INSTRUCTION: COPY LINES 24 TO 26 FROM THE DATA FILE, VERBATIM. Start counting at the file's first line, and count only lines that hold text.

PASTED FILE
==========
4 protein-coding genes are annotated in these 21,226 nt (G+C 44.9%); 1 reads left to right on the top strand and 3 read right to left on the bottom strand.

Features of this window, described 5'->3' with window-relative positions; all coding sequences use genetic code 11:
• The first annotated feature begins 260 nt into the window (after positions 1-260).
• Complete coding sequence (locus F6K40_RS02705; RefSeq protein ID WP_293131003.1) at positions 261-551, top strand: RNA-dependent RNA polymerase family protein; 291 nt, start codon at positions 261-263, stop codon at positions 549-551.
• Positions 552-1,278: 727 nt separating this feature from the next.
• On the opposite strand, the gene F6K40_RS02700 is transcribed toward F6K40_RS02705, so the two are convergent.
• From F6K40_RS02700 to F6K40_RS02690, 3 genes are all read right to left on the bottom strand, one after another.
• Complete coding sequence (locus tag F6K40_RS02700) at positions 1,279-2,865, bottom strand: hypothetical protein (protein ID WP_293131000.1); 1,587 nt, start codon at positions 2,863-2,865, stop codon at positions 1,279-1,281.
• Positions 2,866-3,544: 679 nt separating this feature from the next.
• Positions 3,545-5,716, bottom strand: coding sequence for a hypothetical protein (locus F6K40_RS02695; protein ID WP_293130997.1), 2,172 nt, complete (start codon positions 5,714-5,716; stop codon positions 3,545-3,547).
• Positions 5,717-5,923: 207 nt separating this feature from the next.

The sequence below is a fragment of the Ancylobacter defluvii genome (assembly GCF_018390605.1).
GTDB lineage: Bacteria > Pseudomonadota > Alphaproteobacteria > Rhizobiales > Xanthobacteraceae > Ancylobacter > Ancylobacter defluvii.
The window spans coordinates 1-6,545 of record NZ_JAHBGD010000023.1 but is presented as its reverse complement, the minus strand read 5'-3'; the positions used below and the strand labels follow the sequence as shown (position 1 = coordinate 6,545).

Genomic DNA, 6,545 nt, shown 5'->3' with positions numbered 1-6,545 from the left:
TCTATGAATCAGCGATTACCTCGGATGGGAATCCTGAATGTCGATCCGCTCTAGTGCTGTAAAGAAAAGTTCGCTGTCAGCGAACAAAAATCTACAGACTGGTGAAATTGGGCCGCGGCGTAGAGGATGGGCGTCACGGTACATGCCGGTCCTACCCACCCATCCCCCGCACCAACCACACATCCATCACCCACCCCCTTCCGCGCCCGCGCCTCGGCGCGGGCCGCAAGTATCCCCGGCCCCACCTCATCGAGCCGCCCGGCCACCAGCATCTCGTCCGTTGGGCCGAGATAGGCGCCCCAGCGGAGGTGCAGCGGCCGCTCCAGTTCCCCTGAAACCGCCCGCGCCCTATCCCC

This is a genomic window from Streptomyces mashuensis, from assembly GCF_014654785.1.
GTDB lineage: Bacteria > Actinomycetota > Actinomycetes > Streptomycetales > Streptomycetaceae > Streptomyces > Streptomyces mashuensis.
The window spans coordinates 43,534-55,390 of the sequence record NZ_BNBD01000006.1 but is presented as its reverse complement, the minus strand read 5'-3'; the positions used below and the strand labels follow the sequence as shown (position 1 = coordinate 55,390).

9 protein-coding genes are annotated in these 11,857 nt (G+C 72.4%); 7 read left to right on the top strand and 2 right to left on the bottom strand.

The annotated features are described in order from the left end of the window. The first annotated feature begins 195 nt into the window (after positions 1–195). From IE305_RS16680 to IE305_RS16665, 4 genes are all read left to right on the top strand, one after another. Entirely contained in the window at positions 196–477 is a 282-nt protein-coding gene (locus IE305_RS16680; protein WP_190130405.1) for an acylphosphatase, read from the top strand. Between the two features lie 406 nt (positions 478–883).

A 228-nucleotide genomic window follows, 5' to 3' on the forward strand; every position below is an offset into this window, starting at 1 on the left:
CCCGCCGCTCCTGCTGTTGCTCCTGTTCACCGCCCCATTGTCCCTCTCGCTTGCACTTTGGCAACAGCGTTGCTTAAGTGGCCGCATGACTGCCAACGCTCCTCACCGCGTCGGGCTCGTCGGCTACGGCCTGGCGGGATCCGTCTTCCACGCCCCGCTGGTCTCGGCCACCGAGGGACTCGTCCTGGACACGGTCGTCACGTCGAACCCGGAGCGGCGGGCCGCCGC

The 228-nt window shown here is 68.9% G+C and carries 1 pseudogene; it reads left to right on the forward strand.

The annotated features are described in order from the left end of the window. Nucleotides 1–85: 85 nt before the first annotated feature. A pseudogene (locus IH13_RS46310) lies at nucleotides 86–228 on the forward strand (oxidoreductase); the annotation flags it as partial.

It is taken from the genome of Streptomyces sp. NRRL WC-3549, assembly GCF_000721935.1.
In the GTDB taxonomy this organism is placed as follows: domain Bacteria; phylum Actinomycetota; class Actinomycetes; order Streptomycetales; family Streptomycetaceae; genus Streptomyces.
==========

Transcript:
The 228-nt window shown here is 68.9% G+C and carries 1 pseudogene; it reads left to right on the forward strand.

The annotated features are described in order from the left end of the window. Nucleotides 1–85: 85 nt before the first annotated feature. A pseudogene (locus IH13_RS46310) lies at nucleotides 86–228 on the forward strand (oxidoreductase); the annotation flags it as partial.

It is taken from the genome of Streptomyces sp. NRRL WC-3549, assembly GCF_000721935.1.